Similar considerations apply to the Conservative parliamentary party as a whole. The existence of a substantial group firmly committed to departure and suspicious of compromises in negotiations with the EU will persist as before. It is plausible that this wing could at some point be a source of demands that the UK opt for ‘no deal’, on the grounds that the exit terms on which the EU is insisting are unacceptable. Such a campaign is likely to find supporters within Cabinet itself. Yet in the new parliamentary environment other Conservative MPs who are less hostile towards the EU might also see an opportunity to assert themselves. They could seek to take advantage of a weakened leadership, and might regard the election result as calling into question the EU policy advocated by May. The prospect of a parliamentary rebellion is a problem for any government, especially when the party holding office lacks a majority of its own in the Commons. An actual defeat is more serious still. It seems likely that a revolt by Conservatives less hostile to the EU, if it occurred, would connect with others in the Commons and perhaps thereby attain a majority, an option probably not open to Eurosceptic Conservatives defying their party’s whip.
This observation leads to consideration of the wider parliamentary position. The Conservative government now lacks a majority in each House. One of May’s apparent motives for the General Election was to be able to claim a democratic mandate. She seemed to hope she could extend the compliance over Brexit she had so far enjoyed in the Commons to the Lords. Instead she has expanded uncertainty from the Lords to the Commons. In both the Commons and the Lords supporters of ‘leave’ in June 2016 seemingly comprised only minorities. Yet the supporters of “remain” have so far largely felt obliged to appear to abide by the referendum result (with slightly more resistance to the particulars coming from the Lords). Perhaps this position could change.
The idea that elections (or indeed referendums) can imbue proposals such as those contained in manifestos with a special status overriding the more regular principles of representative democracy is always deserving of scepticism. But since no party won the election outright, this doctrine of the mandate becomes unsustainable, even within the terms of those who adhere to it. May has already dropped prominent elements from her manifesto: is there any reason, from this point of view, that the version of Brexit she advocates, or indeed leaving the EU at all, could not follow them? A counter argument here involves the Labour Party. Following the referendum, the Leader of the Opposition, Jeremy Corbyn, who did not campaign for the ‘remain’ side with the same enthusiasm he displayed during the 2017 General Election, accepted Brexit as a fait accompli. Consequently both the main parties contested the recent parliamentary election on the same basic premise, that leaving was a foregone conclusion. Supporters of Brexit have therefore noted that parties committed to UK departure from the EU received the overwhelming majority of votes casts and seats won (the Liberal Democrats were the party most clearly committed to a revision of the policy).
Their point cannot be ignored. But we should not necessarily conflate a vote for a party with support for the entirety of its manifesto, or a given component of it. (Indeed, some patterns, especially in London and the South East, should properly be construed as suggestive of tactical voting against the Conservative Party over the EU issue.) The idea of some kind of composite mandate based on an arbitrary comparison of election programmes has no clear place in established constitutional thought in the UK. There are problems inherent in the proposition that a party of government can supplement insufficient levels of authority from the programme of an opposition party which it fought at a recent election. No Conservative was claiming in advance of the election that those who supported Brexit might just as well vote Labour as Conservative. They preferred instead to stress the idea that only May could be trusted to deliver the best outcome for the UK. As with some of the interpretations that have been placed on the EU referendum result, there is necessarily selective retrospective inference at work. Furthermore, those who see in the General Election a definitive popular endorsement of departure from the EU are firm in their rejection of the idea of a further referendum – suggesting that their confidence in public opinion is not as great as they might claim. Moreover, even if the General Election could be held to have produced some kind of enhanced Brexit mandate, for how long does it apply? Labour is not subject to the same expectation as the Conservatives that it needs to maintain the policy stance on which it contested the election, since it did not form a government. It is entirely acceptable for the opposition to review its approach – indeed to do otherwise would seem peculiar.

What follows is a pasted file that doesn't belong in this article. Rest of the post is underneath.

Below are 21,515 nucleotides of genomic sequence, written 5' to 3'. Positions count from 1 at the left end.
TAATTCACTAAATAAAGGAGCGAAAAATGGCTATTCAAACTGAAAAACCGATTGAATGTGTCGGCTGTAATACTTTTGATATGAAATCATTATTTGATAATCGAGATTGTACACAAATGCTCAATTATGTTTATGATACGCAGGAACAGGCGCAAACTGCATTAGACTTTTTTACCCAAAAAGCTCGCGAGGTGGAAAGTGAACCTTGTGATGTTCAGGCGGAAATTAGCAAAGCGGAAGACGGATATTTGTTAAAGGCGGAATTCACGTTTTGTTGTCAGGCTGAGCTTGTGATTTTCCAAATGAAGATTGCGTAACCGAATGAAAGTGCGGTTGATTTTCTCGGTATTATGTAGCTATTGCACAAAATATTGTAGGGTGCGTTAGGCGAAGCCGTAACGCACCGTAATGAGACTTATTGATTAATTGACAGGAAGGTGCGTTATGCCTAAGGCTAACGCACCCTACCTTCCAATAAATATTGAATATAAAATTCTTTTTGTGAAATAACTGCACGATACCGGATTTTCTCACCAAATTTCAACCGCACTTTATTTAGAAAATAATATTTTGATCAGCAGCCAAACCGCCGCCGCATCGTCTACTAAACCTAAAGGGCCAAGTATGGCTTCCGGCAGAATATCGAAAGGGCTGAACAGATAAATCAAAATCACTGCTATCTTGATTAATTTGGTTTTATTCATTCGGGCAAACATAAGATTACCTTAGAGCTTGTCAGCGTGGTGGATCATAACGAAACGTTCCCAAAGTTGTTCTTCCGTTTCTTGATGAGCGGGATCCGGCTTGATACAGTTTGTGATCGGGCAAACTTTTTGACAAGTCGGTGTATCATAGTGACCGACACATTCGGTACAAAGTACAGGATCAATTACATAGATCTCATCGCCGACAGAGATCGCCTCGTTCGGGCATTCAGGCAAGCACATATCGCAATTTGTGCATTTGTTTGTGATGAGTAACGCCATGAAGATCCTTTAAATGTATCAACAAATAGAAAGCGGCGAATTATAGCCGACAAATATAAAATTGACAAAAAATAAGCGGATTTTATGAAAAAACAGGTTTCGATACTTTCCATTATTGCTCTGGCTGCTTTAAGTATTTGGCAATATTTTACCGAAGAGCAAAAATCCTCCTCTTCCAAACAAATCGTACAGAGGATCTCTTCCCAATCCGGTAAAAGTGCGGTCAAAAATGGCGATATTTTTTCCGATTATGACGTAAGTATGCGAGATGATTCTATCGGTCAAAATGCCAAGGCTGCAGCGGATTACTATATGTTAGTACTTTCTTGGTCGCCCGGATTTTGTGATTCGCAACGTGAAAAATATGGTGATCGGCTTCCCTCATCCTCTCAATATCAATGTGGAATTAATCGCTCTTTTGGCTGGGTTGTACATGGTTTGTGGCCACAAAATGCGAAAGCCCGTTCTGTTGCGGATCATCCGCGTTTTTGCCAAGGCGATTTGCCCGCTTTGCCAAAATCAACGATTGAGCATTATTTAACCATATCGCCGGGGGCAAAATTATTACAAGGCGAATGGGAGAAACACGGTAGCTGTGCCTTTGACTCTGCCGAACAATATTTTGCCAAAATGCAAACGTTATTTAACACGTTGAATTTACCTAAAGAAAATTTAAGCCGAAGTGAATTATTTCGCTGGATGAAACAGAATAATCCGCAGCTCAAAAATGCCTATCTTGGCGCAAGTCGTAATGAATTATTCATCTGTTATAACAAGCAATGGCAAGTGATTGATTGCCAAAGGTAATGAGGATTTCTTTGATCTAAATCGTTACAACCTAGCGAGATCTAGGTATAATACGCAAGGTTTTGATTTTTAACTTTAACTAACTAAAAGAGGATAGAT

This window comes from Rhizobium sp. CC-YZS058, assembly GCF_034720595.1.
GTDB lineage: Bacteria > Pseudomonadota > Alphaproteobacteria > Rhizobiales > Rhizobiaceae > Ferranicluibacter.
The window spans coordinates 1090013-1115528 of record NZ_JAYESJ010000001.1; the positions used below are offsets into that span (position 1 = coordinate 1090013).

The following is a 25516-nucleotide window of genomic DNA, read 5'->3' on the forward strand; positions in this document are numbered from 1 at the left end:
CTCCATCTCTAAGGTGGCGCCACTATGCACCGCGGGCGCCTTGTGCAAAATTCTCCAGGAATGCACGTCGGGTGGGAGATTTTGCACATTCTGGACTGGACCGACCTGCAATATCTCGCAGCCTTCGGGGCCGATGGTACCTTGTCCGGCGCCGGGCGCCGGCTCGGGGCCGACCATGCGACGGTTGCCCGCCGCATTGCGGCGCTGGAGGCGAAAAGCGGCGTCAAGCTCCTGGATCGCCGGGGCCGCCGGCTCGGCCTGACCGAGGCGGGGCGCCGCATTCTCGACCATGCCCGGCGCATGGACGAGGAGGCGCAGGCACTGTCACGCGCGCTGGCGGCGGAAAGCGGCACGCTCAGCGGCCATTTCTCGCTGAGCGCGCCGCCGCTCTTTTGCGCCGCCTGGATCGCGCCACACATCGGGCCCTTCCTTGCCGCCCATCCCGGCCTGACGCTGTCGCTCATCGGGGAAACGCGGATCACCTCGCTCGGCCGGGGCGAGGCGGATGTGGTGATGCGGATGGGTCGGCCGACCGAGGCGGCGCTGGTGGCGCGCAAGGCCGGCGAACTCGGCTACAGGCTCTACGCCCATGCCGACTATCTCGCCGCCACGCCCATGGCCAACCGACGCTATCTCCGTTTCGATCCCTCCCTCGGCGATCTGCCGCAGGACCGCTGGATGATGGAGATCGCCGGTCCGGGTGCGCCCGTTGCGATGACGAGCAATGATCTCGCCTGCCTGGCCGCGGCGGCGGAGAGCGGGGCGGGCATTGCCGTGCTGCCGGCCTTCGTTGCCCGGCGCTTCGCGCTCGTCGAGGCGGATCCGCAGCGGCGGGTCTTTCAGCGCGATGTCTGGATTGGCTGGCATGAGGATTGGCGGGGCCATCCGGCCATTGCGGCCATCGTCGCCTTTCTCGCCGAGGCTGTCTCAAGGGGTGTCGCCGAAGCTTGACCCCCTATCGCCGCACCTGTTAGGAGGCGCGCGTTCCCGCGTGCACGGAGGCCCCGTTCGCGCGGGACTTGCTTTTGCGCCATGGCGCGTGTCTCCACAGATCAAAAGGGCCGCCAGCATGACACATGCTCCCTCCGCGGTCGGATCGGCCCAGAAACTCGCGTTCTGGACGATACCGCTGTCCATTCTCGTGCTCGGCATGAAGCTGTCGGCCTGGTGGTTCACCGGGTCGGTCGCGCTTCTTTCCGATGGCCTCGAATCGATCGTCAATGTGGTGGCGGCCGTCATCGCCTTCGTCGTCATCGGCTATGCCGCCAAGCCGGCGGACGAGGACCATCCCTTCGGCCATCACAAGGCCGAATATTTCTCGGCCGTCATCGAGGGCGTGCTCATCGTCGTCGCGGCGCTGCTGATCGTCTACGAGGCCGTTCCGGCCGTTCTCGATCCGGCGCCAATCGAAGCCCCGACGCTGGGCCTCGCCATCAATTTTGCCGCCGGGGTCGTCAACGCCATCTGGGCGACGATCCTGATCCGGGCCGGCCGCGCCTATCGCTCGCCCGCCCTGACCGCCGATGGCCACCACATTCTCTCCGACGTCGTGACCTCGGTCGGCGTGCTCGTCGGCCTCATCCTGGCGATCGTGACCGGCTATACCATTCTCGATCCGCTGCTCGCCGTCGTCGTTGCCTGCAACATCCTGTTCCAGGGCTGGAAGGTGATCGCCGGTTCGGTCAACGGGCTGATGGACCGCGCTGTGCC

Whatever the position taken by Labour and other opposition parties at the General Election and afterwards, it is the Conservatives who hold office. It is they who now have to govern on a basis of diminished formal and practical authority and with a questionable mandate. In the Lords, they may assert that the so-called ‘Salisbury Addison’ principle still applies to their legislative programme. But decisions that members of the second chamber make about the extent to which they should assert themselves always contain a political component. They will now feel more able to resist than they would if faced with an enlarged Conservative majority in the Commons.